Have you picked up a nasty injury and wondering if and when you’ll ever get back to race fitness? Read on for top advice from four-time Ironman World Champion Chrissie Wellington, who went from breaking her arm in 2010 to winning Challenge Roth five months later..
I was injured going into Kona 2011; in fact, I’ve started more races with niggles than without! The psychological impact of an injury can be just as debilitating as broken bones, and hence healing means addressing both physical and emotional aspects.
So, first, take full responsibility for your injury. Could you have prevented it? If yes, then learn from that. If no, then accept that sometimes things happen beyond our control. You can’t turn the clock back. So after a brief toys-out-of-the-pram tantrum, look forward and make the decision not to wallow in ‘why me?’ self-pity.
Then take control. By that, I mean learn about your injury, prepare yourself for the road ahead and alleviate the frustration, confusion and fear that comes from the unknown. This means getting a clear medical diagnosis and prognosis, discussing various treatment methods, possible complications, duration of recovery and rehabilitation.
Ask questions and inform yourself. What foods should you eat/drink to promote bone deposition? Are there techniques or therapies that accelerate healing? Internet searches can be useful, but can also result in ‘paralysis by analysis’ or confusion from contradictory information.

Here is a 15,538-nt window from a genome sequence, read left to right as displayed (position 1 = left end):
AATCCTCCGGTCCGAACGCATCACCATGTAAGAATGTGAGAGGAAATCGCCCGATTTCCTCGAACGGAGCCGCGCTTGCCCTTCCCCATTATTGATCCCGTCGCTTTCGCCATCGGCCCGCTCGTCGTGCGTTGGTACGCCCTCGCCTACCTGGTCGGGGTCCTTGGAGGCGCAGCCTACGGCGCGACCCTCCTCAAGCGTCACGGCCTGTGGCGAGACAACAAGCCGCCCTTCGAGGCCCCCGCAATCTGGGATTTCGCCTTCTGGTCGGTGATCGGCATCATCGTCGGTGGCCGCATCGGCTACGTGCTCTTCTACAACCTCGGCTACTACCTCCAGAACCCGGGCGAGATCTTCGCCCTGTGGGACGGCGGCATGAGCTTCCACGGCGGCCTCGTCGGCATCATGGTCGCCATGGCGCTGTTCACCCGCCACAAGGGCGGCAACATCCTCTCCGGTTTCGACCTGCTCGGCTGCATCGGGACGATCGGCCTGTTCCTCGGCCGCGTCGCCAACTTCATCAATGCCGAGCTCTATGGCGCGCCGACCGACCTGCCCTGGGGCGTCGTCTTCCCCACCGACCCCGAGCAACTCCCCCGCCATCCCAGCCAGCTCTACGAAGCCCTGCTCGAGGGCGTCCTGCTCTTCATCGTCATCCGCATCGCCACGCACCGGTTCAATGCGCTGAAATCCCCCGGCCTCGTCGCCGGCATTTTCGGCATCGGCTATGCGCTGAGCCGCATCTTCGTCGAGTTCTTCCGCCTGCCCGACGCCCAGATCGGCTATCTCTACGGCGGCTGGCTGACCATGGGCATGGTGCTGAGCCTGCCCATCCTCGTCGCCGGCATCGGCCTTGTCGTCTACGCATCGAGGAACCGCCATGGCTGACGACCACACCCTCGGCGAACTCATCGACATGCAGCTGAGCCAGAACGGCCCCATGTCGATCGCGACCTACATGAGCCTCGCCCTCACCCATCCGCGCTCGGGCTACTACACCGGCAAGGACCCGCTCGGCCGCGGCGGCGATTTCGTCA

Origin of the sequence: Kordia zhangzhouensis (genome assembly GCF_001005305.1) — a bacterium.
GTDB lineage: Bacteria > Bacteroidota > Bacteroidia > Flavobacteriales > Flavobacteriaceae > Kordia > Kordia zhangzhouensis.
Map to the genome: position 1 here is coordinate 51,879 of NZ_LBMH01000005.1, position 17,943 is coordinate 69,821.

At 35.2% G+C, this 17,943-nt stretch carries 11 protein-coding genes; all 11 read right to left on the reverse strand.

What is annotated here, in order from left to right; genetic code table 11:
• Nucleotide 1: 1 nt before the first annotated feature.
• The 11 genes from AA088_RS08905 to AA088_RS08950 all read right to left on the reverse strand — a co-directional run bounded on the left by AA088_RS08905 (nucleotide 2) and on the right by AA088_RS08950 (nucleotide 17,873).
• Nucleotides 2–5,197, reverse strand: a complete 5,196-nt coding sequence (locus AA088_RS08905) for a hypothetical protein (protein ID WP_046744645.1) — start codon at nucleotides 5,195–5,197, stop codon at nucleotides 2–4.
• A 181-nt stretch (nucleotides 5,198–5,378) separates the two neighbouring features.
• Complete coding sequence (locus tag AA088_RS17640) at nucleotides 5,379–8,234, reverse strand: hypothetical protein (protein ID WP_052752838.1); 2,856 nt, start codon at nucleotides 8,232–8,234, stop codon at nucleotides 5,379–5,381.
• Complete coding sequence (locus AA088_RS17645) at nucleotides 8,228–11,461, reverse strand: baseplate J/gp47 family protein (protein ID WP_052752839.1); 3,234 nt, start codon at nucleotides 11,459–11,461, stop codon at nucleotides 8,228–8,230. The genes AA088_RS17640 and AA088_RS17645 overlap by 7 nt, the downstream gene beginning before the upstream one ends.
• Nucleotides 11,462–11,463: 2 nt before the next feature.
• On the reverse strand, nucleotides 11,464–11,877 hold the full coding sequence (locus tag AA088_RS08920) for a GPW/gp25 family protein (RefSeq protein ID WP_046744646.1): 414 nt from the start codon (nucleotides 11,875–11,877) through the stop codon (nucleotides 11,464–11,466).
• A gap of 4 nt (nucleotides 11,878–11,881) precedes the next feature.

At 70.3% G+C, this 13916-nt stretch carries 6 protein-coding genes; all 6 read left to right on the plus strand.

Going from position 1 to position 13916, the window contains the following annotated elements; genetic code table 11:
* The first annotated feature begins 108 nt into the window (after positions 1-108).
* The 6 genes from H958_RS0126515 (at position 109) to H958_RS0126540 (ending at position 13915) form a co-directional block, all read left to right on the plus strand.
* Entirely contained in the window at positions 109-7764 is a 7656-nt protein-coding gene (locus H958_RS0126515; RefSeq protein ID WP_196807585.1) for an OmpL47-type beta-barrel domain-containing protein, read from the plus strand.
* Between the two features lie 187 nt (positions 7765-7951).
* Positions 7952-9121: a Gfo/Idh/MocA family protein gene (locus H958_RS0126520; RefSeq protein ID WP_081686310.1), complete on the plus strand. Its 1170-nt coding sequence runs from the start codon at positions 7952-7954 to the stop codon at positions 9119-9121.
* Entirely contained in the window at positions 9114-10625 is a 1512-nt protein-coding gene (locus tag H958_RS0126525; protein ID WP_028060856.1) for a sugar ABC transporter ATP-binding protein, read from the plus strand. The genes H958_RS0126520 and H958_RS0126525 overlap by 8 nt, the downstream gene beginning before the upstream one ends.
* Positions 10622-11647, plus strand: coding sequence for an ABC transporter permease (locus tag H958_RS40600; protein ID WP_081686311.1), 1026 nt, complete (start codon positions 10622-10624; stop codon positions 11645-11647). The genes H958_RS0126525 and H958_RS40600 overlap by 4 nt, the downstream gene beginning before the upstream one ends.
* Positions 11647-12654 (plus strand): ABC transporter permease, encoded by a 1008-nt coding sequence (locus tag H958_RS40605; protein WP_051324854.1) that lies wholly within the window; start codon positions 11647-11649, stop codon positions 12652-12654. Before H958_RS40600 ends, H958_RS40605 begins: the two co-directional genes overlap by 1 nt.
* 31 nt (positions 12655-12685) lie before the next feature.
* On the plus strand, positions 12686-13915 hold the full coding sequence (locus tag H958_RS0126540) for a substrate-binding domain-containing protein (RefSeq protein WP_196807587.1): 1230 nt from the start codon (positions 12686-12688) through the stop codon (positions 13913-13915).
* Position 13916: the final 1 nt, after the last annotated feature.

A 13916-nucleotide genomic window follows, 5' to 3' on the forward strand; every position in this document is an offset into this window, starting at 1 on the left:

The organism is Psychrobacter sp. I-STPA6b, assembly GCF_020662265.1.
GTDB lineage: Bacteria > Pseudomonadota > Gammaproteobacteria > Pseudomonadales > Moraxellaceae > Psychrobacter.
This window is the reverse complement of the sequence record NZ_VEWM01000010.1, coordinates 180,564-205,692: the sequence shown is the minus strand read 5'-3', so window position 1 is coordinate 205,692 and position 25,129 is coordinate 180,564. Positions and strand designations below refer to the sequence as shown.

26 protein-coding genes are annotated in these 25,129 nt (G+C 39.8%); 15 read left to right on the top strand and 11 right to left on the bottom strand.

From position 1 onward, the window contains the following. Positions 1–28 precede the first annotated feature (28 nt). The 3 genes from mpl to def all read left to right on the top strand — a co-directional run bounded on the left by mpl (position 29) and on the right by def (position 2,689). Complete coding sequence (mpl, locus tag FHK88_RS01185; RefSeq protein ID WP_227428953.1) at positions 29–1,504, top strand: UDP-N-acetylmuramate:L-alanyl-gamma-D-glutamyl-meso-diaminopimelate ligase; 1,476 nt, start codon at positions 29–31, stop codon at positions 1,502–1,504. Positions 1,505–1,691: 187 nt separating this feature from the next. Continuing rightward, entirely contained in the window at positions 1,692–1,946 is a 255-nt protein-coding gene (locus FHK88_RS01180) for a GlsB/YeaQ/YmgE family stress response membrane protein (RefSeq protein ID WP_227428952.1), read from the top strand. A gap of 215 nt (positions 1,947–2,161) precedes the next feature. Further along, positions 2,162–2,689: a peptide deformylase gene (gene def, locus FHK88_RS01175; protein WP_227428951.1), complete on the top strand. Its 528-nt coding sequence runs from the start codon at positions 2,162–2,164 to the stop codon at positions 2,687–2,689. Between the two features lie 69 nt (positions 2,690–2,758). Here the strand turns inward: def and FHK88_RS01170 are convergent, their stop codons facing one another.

Often we want to appear invincible and self-reliant. But just as it’s much more enjoyable to share good times with people, so too do you need to lean on rocks for support when the going gets tough. Surround yourself with positive, cup-half-full people – and don’t be afraid to ask for help if you need it.
Focus on what’s possible. You’re not helpless. You’re in control. It’s about adaptation and adjustment. Replace thoughts of ‘If I hadn’t broken my ankle I could have done this or that’ with ‘Because I’m injured it means I can do…’. You can still set – and progress towards – measurable, achievable goals. Yes, this could mean wallowing on the sofa for six weeks watching Wanted Down Under. Or you could opt for positive action: do some land-based swim stroke work or upper body strength exercises? Or train your mind through relaxation?
Or perhaps your goal could be to give back to the sport. Help out at your local club? Volunteer at a race? Coach a novice athlete? Or perhaps set a non-triathlon goal – learn a new language, perhaps? You’re more than simply a triathlete. Your sense of self and self-worth shouldn’t be tied to ticking the training logbook.
While injured, I watched videos, read books and spoke to those who’d overcome adversity. Their strength and courage inspired me, ensuring I kept perspective and retained belief in the power of the human body and mind to achieve the impossible.
Any injury is a short-term set-back, but there’s a light at the end of the tunnel. If it helps, remember that I broke my arm in 2010 and five months later won Challenge Roth in a world-record time. And when I broke my ribs, I did all my ‘run’ sessions on the cross trainer for four weeks and came back to win Kansas 70.3 with my fastest half marathon. And yes, I won Kona 2011 despite having spent the weeks before in and out of hospital.
When your body heals, don’t rush back. Seek specialist guidance to rehabilitate slowly and effectively. Your may be injured at the moment, but you will heal, and body and soul will come back stronger, focused and much more resilient. Good luck!
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